During my stay, I'm going to try and make you discover a bit of Qatar, its history, the evolution this country is going through, and their love and dedication to sport....


OK, I'm really famous for making the best of the Breakfast time with the players, and this morning, here I was chatting away with Thierry, Greg and Joey. Didn't see the time pass by.

Came back to my room, looked at my mobile, blimey, 11.18, with the matches starting at 12! I virtually flew downstairs, got a car, arrived in the Press Room, no Cubs! Now I'm really worried. What's going on???

I go rush to the court... where the clock shows 11.00....

Thing is, I keep the time of my computer on French time at all times, so, I'm so used to adding one hour, I did it automatically on my mobile.

Blond moment...

From this ...... to that.... Spot the Sheraton building in the bottom photo....


Have a good look at the two photos above. Yes, it's the same view, twenty years later.

On the first one, you can see only one building, it's the Sheraton Hotel.

Cut to 2011, and have a look at the Skyline.

A few changes, wouldn't you say???


- Archeological discoveries, inscriptions and a collection of exquisite pottery which were found in scattered areas in the country have proven that the land of Qatar was populated as early as 4000 BC.

-In the 5th century BC the Greek historian Herodotus referred to the seafaring Canaanites as the original inhabitants of Qatar. Further, the geographer Ptolemy showed in his map of the Arab World "Qatara" as believed to refer to the Qatari town of "Zubara", which has acquired the fame of being one of the most important trading ports in the Gulf region at the time.

-During the 16th century AD, the Qataris aligned with the Turks to drive out the Portuguese. Subsequently, Qatar alongside with the whole regions of the Arabian Peninsula came under the Ottoman Empire rule for about four successive centuries.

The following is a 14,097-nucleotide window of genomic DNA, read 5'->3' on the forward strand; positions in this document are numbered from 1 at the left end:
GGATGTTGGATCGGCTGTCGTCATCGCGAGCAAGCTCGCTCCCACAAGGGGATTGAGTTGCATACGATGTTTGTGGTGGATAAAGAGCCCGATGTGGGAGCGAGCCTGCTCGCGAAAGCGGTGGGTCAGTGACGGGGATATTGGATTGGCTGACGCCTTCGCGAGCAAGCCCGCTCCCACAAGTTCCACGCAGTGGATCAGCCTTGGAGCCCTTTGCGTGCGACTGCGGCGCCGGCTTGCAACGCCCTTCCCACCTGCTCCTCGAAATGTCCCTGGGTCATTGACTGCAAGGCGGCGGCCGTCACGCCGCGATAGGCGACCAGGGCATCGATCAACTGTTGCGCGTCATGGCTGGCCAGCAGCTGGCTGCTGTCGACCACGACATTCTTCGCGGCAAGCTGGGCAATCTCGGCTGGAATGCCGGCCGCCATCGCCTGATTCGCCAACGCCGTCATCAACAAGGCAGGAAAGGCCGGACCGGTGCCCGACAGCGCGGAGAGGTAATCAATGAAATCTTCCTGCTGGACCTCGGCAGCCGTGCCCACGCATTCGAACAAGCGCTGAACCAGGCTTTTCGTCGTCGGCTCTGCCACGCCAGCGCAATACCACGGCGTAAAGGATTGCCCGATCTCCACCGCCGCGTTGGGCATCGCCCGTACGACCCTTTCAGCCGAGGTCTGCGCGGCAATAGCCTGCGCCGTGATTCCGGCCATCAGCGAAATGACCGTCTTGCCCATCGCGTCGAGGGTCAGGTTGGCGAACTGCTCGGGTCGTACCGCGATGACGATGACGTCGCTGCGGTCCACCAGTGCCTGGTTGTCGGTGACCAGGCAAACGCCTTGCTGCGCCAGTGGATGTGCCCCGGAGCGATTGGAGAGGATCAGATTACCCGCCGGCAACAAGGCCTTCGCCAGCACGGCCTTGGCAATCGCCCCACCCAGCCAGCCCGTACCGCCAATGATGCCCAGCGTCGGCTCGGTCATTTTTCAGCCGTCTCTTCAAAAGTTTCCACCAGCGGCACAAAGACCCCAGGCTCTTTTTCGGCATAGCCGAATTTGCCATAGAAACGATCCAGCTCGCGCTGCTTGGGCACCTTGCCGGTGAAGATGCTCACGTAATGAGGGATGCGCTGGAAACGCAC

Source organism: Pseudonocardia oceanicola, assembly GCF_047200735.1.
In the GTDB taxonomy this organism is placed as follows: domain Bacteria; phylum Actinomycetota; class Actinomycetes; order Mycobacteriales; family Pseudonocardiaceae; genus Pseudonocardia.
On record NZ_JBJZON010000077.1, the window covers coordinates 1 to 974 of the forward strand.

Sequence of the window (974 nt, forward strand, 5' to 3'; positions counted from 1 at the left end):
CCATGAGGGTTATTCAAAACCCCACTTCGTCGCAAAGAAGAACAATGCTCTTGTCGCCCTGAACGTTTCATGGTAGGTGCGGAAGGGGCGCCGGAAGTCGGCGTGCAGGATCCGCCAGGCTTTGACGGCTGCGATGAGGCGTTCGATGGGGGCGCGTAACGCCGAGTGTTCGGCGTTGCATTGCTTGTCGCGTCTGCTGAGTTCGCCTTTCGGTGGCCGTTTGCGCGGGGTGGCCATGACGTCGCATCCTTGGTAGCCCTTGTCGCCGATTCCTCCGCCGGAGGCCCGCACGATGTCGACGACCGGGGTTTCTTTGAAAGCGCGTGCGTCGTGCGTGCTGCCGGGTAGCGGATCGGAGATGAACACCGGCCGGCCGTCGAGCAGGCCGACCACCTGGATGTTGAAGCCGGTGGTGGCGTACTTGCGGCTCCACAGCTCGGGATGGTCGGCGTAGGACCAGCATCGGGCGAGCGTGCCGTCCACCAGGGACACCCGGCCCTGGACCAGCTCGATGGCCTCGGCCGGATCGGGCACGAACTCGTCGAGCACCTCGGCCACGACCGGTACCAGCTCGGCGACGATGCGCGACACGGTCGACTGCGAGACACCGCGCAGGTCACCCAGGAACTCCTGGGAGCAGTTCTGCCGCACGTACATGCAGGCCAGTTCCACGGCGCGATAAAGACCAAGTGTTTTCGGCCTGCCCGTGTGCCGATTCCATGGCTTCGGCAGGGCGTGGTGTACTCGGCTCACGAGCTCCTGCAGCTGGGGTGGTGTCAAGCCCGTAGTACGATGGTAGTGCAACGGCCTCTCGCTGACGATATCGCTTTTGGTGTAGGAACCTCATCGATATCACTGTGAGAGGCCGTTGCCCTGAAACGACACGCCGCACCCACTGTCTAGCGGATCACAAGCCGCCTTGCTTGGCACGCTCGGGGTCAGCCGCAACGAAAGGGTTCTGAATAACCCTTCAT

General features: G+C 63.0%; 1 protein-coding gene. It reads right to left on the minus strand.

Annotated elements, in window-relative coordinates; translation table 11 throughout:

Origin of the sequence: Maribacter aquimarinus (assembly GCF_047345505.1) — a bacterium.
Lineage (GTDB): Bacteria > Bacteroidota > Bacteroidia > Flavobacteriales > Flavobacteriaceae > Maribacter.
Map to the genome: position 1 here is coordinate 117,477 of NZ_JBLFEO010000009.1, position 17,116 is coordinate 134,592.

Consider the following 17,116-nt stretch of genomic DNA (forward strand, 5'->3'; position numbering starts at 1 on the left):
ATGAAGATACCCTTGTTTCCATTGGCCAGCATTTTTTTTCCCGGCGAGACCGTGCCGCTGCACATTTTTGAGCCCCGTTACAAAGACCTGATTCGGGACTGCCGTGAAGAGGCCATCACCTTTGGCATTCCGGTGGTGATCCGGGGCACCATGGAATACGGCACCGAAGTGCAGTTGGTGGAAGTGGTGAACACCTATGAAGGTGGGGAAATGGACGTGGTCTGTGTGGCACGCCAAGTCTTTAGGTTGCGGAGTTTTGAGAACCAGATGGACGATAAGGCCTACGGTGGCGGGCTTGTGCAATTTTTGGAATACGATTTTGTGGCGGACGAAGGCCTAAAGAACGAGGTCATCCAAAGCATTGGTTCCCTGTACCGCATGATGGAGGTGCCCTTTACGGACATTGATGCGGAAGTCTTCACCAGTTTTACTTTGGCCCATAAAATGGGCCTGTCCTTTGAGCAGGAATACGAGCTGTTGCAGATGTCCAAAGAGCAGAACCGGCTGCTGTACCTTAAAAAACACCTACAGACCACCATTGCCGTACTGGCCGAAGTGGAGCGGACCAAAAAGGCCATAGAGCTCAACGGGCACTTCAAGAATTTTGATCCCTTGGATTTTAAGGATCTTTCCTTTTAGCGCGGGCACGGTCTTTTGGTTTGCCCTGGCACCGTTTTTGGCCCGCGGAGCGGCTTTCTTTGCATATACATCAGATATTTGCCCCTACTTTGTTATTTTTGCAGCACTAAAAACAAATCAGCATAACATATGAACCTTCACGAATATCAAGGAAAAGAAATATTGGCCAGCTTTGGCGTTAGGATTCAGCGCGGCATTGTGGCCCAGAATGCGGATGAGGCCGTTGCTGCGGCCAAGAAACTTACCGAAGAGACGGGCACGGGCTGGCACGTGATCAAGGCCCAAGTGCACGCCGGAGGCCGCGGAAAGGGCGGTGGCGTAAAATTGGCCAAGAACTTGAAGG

-In the aftermath of the 1914 First World War, the Turkish rule in Qatar came to an end and Qatar signed a protection treaty with Britain in 1916. However, the British influence in the country was limited to supervision of some administrative matters.

The reach of the British Empire diminished after the Second World War, especially following Indian independence in 1947.

Pressure for a British withdrawal from the Arab emirates in the Gulf increased during the 1950s, and the British welcomed Kuwait's declaration of Independence in 1961.

When Britain officially announced in 1968 that it would disengage politically, though not economically, from the Gulf in three years' time, Qatar joined Bahrain and seven other Trucial States in a federation.

Regional disputes however, quickly compelled Qatar to resign and declare independence from the coalition that would evolve into the seven-emirate United Arab Emirates.

On September 3, 1971, Qatar became an independent sovereign state.


Qatar's national income primarily derives from oil and natural gas exports. Qataris' wealth and standard of living compare well with those of Western European states; Qatar has one of the highest GDP per capita in the Arab World.

With no income tax, Qatar is also one of the two least-taxed sovereign states in the world (the other is Bahrain).

While oil and gas will probably remain the backbone of Qatar's economy for some time to come, the country seeks to stimulate the private sector and develop a "knowledge economy".